Tuesday, 19 November 2013

Day 184: The Smart Smoke

For information on accessing documents, see note at the end of this post.

The man who directed marketing at RJR-Macdonald 35 years ago began his second day of testimony this morning at the Montreal tobacco trials.

As he had yesterday, Mr. Robin Robb answered the questions put to him by JTI-Macdonald's counsel with apparent sincerity and candour.

But more noticeable than yesterday was the fact that he sometimes had to be prompted to make the points that Mr. Pratte was seeking, and was always willing to do so. It's an unkind business, testifying. Give a well constructed answer too many times, and it sounds pre-fabricated.

(Besides - just how many times can you say that the marketing of the Vantage brand as a low-tar cigarette for concerned smokers was a mistake before drawing attention to the fact that Vantage was marketed as a low-tar cigarette to concerned smokers?)

Does that sound like a complaint? Well then, it is appropriately so, for this morning Mr. Pratte focused on how RJR-Macdonald responded to complaints about marketing during the 1978-1984 period when Mr. Robb was at the company. (Exhibit 40005L-1976)

Misleading advertising

There was the complaint from the federal department of Consumer and Corporate affairs regarding misleading advertising with respect to the term "Smoke Smart" in an advertisement for Vantage cigarettes. (Exhibit 40387). "If a decision is to be made between smoking and not smoking, there is nothing 'smart' or 'common-sense' about smoking," the government official pointed out.

The unapologetic reply prepared by the company (Exhibit 969A) made no concession that the words might be problematic. Nor did it mention that the company had entertained its own reservations about the phrase. The reason given to the government for the term being disappeared from their campaign was the natural rotation of advertising copy -- yet yesterday Mr. Robb had testified that he had initiated a review of the term that led to its being removed from advertising (Exhibit 40386).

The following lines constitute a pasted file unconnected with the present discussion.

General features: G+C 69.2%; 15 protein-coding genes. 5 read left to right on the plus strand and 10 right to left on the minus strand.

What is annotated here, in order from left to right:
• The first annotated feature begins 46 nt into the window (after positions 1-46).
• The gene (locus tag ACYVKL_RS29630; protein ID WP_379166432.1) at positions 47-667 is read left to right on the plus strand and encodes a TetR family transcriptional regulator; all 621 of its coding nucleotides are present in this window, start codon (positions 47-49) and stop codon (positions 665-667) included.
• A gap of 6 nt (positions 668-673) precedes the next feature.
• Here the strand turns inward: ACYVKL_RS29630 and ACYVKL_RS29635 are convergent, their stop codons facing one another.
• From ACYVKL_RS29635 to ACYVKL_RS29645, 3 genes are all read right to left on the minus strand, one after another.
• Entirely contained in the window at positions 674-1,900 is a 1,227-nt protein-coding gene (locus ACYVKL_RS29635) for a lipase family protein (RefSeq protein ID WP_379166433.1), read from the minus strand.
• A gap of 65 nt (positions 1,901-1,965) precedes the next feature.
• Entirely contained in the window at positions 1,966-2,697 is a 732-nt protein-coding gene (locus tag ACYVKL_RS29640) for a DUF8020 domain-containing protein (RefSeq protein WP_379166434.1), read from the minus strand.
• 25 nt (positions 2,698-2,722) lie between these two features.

Concerns about appeals to concerned smokers 

There was the complaint from Health Canada officials regarding the Vantage ads which were aimed at concerned smokers.The reply to this complaint was similarly unapologetic. (Exhibit 969E)  

Nonetheless, Mr. Robb explained today that as with "smart smoke" the company changed its promotional message -- away from a focus on the "concerned smoker" and towards a more aspirational reflection of the target market. (Exhibits 572D and 572F shown)

A slippery slope

There was the 1984 complaint from the Minister of Fitness and Amateur Sport to the Canadian Ski Association regarding its acceptance of a promotional sponsorship for Export A cigarettes. The reply suggested by RJR-Macdonald to the ski association was defiant in its defence of the sponsorship. (Exhibit 40389)

The sponsorship did not last long -- but Mr. Robb attributed the dissolution to the company's decision to withdraw. "Our involvement was met with a high degree of opposition in the media and from the anti-smoking groups. We laboured on through the first year and then we decided that we should withdraw from the sponsorship."

Beyond the school borders

There were complaints filed with the CTMC regarding billboards and store-front signs that had been placed by RJR-Macdonald within 200 metres of schools, in contravention of the voluntary code (Exhibit 480, 480A, 480B). The company decided to remove the billboards, but not the store-front signs. (Exhibit 40390)

Mr. Robb explained today that he had not considered that signs on stores were advertising in the traditional sense, and was waiting for the CTMC to act to clarify that they were not to be restricted. "I thought the best course of action was not to precipitate what might come out of the CTMC discussion." 

Sure enough, in 1985 the CTMC amended its regulations to clarify that it was okay to advertise on the front of stores that were within the 200 meter boundary (they concurrently added another form of outdoor advertising - pillar ads -to the list of those that could not appear near schools). (Exhibit 40005M.2, 40005M.3, 40005M.4, 40005N)

(When Mr. Lespérance asked why the company had not agreed to the request of Health Minister Monique Bégin to extend the school zone from 200 to 500 meters (Exhibit 1637, 1637A), Mr. Robb revealed a reluctance for strengthening that provision. "Some of those things have very big repercussions," Mr. Robb said. "Going from 200 meters to 500 meters .. might have meant wiping out billboards altogether. There were weighty matters that had to be discussed.")

The cross examination

The pace began to pick up slightly when Mr. André Lespérance began the cross-examination of Mr. Robb, as though this plaintiff's lawyer had a number of documents he wanted to get through in short order.

Among these were marketing presentations that Mr. Robb had made which referred to the use of cinema advertising to reach "younger adult males." (Exhibit 1634). Mr. Robb accidentally provoked some laughter when he explained that these ads were placed at drive-in theatres only, and that they were only shown during movies that were restricted to adult audiences.